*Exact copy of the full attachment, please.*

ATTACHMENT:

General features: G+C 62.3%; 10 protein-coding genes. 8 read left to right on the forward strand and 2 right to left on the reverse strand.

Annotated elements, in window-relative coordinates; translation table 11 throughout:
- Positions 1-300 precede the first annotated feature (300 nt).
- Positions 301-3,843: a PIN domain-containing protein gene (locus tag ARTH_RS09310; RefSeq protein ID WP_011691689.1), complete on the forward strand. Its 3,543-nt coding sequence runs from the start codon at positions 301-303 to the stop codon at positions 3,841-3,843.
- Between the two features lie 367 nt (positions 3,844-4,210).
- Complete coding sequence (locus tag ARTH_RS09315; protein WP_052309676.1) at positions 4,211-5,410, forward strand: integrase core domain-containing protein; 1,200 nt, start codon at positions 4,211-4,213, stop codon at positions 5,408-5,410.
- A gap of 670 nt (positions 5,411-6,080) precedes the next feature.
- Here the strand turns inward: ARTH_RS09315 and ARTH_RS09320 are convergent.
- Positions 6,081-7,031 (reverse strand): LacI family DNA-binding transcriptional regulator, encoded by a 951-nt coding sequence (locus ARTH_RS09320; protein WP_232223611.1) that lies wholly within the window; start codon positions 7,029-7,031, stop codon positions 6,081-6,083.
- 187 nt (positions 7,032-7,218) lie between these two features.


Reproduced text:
General features: G+C 62.3%; 10 protein-coding genes. 8 read left to right on the forward strand and 2 right to left on the reverse strand.

Annotated elements, in window-relative coordinates; translation table 11 throughout:
- Positions 1-300 precede the first annotated feature (300 nt).
- Positions 301-3,843: a PIN domain-containing protein gene (locus tag ARTH_RS09310; RefSeq protein ID WP_011691689.1), complete on the forward strand. Its 3,543-nt coding sequence runs from the start codon at positions 301-303 to the stop codon at positions 3,841-3,843.
- Between the two features lie 367 nt (positions 3,844-4,210).
- Complete coding sequence (locus tag ARTH_RS09315; protein WP_052309676.1) at positions 4,211-5,410, forward strand: integrase core domain-containing protein; 1,200 nt, start codon at positions 4,211-4,213, stop codon at positions 5,408-5,410.
- A gap of 670 nt (positions 5,411-6,080) precedes the next feature.
- Here the strand turns inward: ARTH_RS09315 and ARTH_RS09320 are convergent.
- Positions 6,081-7,031 (reverse strand): LacI family DNA-binding transcriptional regulator, encoded by a 951-nt coding sequence (locus ARTH_RS09320; protein WP_232223611.1) that lies wholly within the window; start codon positions 7,029-7,031, stop codon positions 6,081-6,083.
- 187 nt (positions 7,032-7,218) lie between these two features.